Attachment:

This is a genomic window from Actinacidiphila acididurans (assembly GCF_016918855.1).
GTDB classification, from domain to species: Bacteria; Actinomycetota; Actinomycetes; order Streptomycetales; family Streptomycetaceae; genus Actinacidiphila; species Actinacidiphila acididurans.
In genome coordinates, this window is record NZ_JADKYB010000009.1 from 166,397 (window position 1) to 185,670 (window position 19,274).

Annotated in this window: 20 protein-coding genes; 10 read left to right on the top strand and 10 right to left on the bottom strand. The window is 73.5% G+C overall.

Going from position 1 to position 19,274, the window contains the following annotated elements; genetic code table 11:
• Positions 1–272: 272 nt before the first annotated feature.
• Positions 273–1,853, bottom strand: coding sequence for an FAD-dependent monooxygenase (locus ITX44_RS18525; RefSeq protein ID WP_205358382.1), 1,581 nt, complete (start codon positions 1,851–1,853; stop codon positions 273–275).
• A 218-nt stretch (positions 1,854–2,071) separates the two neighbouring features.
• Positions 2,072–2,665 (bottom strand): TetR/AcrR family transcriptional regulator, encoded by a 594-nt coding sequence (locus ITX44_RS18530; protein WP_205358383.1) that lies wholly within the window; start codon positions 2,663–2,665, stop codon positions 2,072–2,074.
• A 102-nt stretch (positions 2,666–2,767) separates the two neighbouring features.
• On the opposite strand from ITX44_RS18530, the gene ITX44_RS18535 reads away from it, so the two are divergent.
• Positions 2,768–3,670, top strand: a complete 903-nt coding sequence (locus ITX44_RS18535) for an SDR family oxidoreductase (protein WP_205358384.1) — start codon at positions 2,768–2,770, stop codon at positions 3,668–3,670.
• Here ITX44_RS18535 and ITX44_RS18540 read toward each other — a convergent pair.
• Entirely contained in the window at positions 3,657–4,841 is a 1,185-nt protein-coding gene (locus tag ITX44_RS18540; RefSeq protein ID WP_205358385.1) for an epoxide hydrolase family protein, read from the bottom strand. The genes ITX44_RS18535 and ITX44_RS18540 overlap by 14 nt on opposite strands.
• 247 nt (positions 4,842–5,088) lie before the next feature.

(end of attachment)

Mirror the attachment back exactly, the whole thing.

This is a genomic window from Actinacidiphila acididurans (assembly GCF_016918855.1).
GTDB classification, from domain to species: Bacteria; Actinomycetota; Actinomycetes; order Streptomycetales; family Streptomycetaceae; genus Actinacidiphila; species Actinacidiphila acididurans.
In genome coordinates, this window is record NZ_JADKYB010000009.1 from 166,397 (window position 1) to 185,670 (window position 19,274).

Annotated in this window: 20 protein-coding genes; 10 read left to right on the top strand and 10 right to left on the bottom strand. The window is 73.5% G+C overall.

Going from position 1 to position 19,274, the window contains the following annotated elements; genetic code table 11:
• Positions 1–272: 272 nt before the first annotated feature.
• Positions 273–1,853, bottom strand: coding sequence for an FAD-dependent monooxygenase (locus ITX44_RS18525; RefSeq protein ID WP_205358382.1), 1,581 nt, complete (start codon positions 1,851–1,853; stop codon positions 273–275).
• A 218-nt stretch (positions 1,854–2,071) separates the two neighbouring features.
• Positions 2,072–2,665 (bottom strand): TetR/AcrR family transcriptional regulator, encoded by a 594-nt coding sequence (locus ITX44_RS18530; protein WP_205358383.1) that lies wholly within the window; start codon positions 2,663–2,665, stop codon positions 2,072–2,074.
• A 102-nt stretch (positions 2,666–2,767) separates the two neighbouring features.
• On the opposite strand from ITX44_RS18530, the gene ITX44_RS18535 reads away from it, so the two are divergent.
• Positions 2,768–3,670, top strand: a complete 903-nt coding sequence (locus ITX44_RS18535) for an SDR family oxidoreductase (protein WP_205358384.1) — start codon at positions 2,768–2,770, stop codon at positions 3,668–3,670.
• Here ITX44_RS18535 and ITX44_RS18540 read toward each other — a convergent pair.
• Entirely contained in the window at positions 3,657–4,841 is a 1,185-nt protein-coding gene (locus tag ITX44_RS18540; RefSeq protein ID WP_205358385.1) for an epoxide hydrolase family protein, read from the bottom strand. The genes ITX44_RS18535 and ITX44_RS18540 overlap by 14 nt on opposite strands.
• 247 nt (positions 4,842–5,088) lie before the next feature.